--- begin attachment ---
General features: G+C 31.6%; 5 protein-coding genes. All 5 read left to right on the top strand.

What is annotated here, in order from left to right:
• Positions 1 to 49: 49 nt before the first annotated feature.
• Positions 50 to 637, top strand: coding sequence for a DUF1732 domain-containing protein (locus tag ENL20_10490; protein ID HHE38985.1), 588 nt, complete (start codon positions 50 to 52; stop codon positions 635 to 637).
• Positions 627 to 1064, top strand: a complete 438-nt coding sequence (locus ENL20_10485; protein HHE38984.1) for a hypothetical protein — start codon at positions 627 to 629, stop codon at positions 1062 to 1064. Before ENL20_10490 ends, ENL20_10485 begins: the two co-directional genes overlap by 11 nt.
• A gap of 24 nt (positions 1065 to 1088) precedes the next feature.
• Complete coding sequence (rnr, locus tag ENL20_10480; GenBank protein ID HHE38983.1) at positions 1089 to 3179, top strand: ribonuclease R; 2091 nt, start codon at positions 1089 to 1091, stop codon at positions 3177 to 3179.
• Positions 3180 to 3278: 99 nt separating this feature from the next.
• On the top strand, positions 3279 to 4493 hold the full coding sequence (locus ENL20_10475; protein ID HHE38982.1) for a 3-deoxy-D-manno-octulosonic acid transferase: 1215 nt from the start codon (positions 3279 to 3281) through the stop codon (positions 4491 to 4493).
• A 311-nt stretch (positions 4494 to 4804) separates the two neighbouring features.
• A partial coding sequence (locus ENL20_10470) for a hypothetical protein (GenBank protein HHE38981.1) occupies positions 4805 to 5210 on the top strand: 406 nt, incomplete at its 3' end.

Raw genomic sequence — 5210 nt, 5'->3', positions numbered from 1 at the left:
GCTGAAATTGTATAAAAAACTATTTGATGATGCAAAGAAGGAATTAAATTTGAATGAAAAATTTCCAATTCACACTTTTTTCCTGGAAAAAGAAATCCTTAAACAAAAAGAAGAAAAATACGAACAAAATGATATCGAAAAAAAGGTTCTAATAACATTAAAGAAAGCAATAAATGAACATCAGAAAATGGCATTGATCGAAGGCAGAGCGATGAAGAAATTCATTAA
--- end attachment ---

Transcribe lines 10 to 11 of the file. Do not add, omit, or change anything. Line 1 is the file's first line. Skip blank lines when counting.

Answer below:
• A 311-nt stretch (positions 4494 to 4804) separates the two neighbouring features.
• A partial coding sequence (locus ENL20_10470) for a hypothetical protein (GenBank protein HHE38981.1) occupies positions 4805 to 5210 on the top strand: 406 nt, incomplete at its 3' end.